A collection of rambling posts about gaming, running, and politics. (and, in 2009, photography.)

Tuesday, September 18, 2007

On Games

I think its safe to say that a "Game" is anything that has a factor of randomness and chance, and often features some competitive air.

Poker, Chess, Monopoly, Darts, Baseball, D&D: all get lumped into games.

But this isn't really what I wanted to talk about. What I really want to talk about is Hit Points.

What do Dungeons and Dragons, World of Darkness, GURPS, and Shadowrun all have in common? A health metric.

One of the things that I dearly and truly love about Shadow of Yesterday is how its version of the health metric includes not only "getting hit with pointy things" but also "How'd he talk me into doing this again?" and "I swore I wouldn't fall in love with him.."

See - and maybe this was where my half-baked lead in came from - most game systems, er, Role Playing Game Systems, feature a combat resolution system that is somewhat granular. You whack orcs with a sword until all their hit points spill out, then you collect them in the form of gold and XP, much like a pinata. In D&D, you walk into a room with a bunch of hostile critters and you roll a bunch of dice, and then you win. Its not a single dice roll. But turn the coin over - if you walked into a room with a suave diplomat, who wanted to convince you of the foolishness of your plan to kill the king, it might come down to a dice roll. If your group is even willing to tolerate its course being changed without bloody combat. And that's also assuming that they do not make the aforementioned diplomat into just another fleshy bag of XP. But what I'm getting at is that even among the most open minded D&D groups, diplomacy and such things are relegated to an afterthought, a single dice roll. And back to the beauty of Shadow of Yesterday - if you're going to talk Ungar the barbarian into not going down into the village and slaughtering all of the able bodied men, you get the same kind of method and mechanism for doing so, as you would with combat.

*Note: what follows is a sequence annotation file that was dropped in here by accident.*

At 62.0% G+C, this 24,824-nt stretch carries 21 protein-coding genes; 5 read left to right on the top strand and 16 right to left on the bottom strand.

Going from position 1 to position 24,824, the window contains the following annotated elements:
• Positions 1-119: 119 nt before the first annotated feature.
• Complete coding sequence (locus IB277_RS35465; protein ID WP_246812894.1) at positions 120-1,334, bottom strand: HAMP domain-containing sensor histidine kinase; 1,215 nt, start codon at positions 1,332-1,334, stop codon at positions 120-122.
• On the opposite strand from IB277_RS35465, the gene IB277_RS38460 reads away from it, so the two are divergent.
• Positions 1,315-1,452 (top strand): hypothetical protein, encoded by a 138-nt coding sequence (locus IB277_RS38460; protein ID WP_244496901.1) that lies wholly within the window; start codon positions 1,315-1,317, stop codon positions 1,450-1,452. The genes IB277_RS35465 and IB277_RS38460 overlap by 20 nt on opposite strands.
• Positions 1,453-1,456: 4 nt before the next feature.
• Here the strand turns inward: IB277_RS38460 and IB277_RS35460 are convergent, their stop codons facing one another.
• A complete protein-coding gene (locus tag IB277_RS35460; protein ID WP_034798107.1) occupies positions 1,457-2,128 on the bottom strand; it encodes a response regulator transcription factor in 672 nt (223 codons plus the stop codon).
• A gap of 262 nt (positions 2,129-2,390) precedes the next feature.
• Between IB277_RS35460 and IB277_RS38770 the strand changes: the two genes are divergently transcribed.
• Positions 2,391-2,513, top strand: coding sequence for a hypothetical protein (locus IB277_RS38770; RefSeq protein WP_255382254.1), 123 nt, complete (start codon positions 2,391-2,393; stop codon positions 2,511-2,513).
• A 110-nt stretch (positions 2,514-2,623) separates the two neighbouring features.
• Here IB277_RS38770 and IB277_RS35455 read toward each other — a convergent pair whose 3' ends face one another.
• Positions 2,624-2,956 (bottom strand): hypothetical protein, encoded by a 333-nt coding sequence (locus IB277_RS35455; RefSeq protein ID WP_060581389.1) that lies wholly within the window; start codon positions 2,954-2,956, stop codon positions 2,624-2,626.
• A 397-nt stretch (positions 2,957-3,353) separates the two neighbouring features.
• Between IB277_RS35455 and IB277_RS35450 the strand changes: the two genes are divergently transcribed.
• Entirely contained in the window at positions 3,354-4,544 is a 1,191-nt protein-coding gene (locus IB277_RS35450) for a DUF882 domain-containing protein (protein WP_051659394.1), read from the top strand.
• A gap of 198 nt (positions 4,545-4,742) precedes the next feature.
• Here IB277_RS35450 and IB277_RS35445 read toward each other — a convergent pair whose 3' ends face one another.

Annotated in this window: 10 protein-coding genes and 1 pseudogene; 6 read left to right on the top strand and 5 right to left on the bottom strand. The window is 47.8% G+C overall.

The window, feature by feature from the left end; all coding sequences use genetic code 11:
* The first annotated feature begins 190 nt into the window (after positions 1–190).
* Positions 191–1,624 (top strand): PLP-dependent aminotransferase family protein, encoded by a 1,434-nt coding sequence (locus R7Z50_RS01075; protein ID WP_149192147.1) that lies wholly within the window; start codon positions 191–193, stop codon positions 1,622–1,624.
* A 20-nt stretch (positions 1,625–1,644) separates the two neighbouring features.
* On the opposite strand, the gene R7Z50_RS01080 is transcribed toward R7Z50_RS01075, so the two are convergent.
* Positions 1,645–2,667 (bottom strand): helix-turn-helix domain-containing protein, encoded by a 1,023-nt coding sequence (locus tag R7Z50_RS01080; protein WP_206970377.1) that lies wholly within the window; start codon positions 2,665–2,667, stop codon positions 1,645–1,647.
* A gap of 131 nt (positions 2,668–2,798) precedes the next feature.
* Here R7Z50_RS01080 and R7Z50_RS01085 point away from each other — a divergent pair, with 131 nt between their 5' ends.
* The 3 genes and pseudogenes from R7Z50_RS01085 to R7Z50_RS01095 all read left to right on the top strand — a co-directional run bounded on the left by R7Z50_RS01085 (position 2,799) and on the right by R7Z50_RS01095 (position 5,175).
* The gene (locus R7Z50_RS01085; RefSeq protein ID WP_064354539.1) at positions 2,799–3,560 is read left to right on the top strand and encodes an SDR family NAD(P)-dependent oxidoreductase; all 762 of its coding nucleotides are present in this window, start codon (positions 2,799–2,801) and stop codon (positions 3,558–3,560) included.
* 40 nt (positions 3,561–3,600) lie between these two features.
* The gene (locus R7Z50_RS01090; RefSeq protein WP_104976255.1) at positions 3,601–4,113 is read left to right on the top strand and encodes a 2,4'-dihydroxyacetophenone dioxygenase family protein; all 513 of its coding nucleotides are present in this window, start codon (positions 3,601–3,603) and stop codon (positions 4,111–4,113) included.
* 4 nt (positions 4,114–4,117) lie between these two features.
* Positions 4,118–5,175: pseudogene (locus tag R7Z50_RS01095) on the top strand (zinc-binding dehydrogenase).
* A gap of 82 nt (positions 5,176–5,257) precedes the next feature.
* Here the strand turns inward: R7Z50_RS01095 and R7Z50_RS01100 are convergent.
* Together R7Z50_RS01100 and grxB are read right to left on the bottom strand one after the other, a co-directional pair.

I was trying to think of ways to hack other systems, and include some kind of a metric like this, and no great ones came to mind. For D&D, I imagined having hit points, and will power, side by side. Anyway, I digress.


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